• You have claimed public urination and sutta pina (public smoking) as your rights through your behaviour. Are these your notions of “rights to freedom”? It underlines the shallowness of your political and revolutionary ideology. Might you update your definition of revolution and freedom? Freedom is not about urinating on roads and smoking in no smoking zones!

• You have said, in your speech, that you have come from a very poor family where your mother’s monthly salary is 3000 rupees per month. Mr. Revolutionary! Do you really value her struggle? You had spent 3000 rupees as a fine for “public urination” and “harassing and threatening a girl” on the streets! So, stop making a hue and cry about your family’s poverty when you do not even value their struggle. I belong to a poor family too. My mother worked as an agriculture labourer and raised my four siblings and I. I know what that does for “dignity of women.” We women, struggle at every step to uphold our dignity. When I see a man urinating in a public place, my fellow females and I feel unsafe (forget about hygiene). I have seen how women are being molested on the pretext of public urination. I tried to explain to your fragile, male ego when it was hurt the truth of the matter.

• I am not justifying the government’s move; however, “criticizing government” and “portraying Kanhaiya as a revolutionary like Bhagat Singh” are two different cases. I am very disappointed at the politics of it all. The VC and Chief Proctor are right. He is so unlike any JNU student; he is a hypocrite and an opportunist politician. Newspapers and news channels have drawn Kanhaiya’s family background and his school pictures with Comrade Bardhan to show his commitment to communist ideology. Does he understand what communist Ideology says about gender equality? I come from a communist family. My brother, Late Com. Rajender Ghira, was an active member of the CPM in Haryana. I was associated with the student movement at JNU. I have witnessed how the JNU student movement is committed to the issue of “gender justice”. I have closely observed how CPM members like Comrade Jagmati Sangwan, Comrade Phool Singh, Master Sher Singh, Styapal Siwach are fighting for gender justice in patriarchal Haryana.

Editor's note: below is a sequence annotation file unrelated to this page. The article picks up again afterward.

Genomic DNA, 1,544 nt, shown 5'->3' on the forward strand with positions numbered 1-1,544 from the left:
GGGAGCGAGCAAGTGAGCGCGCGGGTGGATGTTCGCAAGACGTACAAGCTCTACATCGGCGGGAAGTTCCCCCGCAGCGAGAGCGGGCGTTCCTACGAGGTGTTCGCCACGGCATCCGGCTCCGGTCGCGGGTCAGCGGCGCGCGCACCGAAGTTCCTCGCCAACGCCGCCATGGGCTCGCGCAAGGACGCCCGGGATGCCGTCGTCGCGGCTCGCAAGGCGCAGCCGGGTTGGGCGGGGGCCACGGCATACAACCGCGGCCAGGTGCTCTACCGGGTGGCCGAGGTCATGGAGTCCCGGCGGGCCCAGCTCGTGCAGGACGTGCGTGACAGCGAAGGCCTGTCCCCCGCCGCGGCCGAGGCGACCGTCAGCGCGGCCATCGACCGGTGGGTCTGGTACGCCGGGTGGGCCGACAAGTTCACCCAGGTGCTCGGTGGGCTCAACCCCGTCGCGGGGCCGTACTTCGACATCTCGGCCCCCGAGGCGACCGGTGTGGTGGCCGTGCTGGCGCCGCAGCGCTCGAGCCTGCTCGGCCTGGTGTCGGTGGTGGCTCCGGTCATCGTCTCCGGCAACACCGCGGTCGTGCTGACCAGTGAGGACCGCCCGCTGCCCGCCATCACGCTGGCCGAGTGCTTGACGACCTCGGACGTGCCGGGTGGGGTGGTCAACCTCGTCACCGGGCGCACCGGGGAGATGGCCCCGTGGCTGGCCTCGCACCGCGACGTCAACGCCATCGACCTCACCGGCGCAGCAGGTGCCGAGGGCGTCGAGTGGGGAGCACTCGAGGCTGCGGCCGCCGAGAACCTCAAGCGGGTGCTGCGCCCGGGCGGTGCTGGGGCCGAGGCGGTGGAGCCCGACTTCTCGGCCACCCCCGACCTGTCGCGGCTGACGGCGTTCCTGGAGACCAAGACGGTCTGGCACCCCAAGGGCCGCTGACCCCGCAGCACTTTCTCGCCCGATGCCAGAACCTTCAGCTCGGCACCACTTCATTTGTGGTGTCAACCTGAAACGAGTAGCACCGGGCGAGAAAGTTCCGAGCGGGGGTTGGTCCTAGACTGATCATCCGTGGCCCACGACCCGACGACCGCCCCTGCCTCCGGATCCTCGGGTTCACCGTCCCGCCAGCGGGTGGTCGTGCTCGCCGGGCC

And then I faced the wrath of a public urinating male chauvinist like you in JNU who claims himself a revolutionary! I could not find any trace of communist ideology in your behavior.

I am shocked to see how a misogynist like Kanhaiya is being hailed a revolutionary.

People (JNUites and outside JNU)!,

Do criticize the government; do criticize his arrest, but why create fake sympathies by discussing his family background and by sharing his childhood pictures with Comrade Bardhan? What is the urgency of creating false revolutionaries? Please consider the kind of message you are giving! Keep your rationality intact.

Kamlesh Narwana

Ex-JNU Student
Assistant Professor
Institute of Home Economics
Delhi University